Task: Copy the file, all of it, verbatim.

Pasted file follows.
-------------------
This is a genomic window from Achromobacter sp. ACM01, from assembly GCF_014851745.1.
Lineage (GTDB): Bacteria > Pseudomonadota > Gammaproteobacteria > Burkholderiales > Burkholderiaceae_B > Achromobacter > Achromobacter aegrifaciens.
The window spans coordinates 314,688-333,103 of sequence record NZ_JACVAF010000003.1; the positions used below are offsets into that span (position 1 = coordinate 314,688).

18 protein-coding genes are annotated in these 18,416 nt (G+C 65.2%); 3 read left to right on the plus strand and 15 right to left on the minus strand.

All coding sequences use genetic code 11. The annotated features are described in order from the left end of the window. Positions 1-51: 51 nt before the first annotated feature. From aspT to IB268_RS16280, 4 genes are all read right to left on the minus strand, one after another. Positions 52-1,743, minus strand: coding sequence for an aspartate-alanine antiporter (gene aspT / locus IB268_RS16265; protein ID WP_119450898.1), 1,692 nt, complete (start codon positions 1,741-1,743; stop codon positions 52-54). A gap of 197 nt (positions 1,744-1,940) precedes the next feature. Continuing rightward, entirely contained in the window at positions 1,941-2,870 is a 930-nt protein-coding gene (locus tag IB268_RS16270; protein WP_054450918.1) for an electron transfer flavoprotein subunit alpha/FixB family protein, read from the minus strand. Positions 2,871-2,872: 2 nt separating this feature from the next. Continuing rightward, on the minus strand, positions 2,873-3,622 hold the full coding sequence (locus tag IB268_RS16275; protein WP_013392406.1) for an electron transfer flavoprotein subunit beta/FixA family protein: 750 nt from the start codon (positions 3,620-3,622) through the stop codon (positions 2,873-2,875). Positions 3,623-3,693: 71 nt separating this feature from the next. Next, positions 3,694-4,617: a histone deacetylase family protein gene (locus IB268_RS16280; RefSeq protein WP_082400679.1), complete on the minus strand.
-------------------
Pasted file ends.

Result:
This is a genomic window from Achromobacter sp. ACM01, from assembly GCF_014851745.1.
Lineage (GTDB): Bacteria > Pseudomonadota > Gammaproteobacteria > Burkholderiales > Burkholderiaceae_B > Achromobacter > Achromobacter aegrifaciens.
The window spans coordinates 314,688-333,103 of sequence record NZ_JACVAF010000003.1; the positions used below are offsets into that span (position 1 = coordinate 314,688).

18 protein-coding genes are annotated in these 18,416 nt (G+C 65.2%); 3 read left to right on the plus strand and 15 right to left on the minus strand.

All coding sequences use genetic code 11. The annotated features are described in order from the left end of the window. Positions 1-51: 51 nt before the first annotated feature. From aspT to IB268_RS16280, 4 genes are all read right to left on the minus strand, one after another. Positions 52-1,743, minus strand: coding sequence for an aspartate-alanine antiporter (gene aspT / locus IB268_RS16265; protein ID WP_119450898.1), 1,692 nt, complete (start codon positions 1,741-1,743; stop codon positions 52-54). A gap of 197 nt (positions 1,744-1,940) precedes the next feature. Continuing rightward, entirely contained in the window at positions 1,941-2,870 is a 930-nt protein-coding gene (locus tag IB268_RS16270; protein WP_054450918.1) for an electron transfer flavoprotein subunit alpha/FixB family protein, read from the minus strand. Positions 2,871-2,872: 2 nt separating this feature from the next. Continuing rightward, on the minus strand, positions 2,873-3,622 hold the full coding sequence (locus tag IB268_RS16275; protein WP_013392406.1) for an electron transfer flavoprotein subunit beta/FixA family protein: 750 nt from the start codon (positions 3,620-3,622) through the stop codon (positions 2,873-2,875). Positions 3,623-3,693: 71 nt separating this feature from the next. Next, positions 3,694-4,617: a histone deacetylase family protein gene (locus IB268_RS16280; RefSeq protein WP_082400679.1), complete on the minus strand.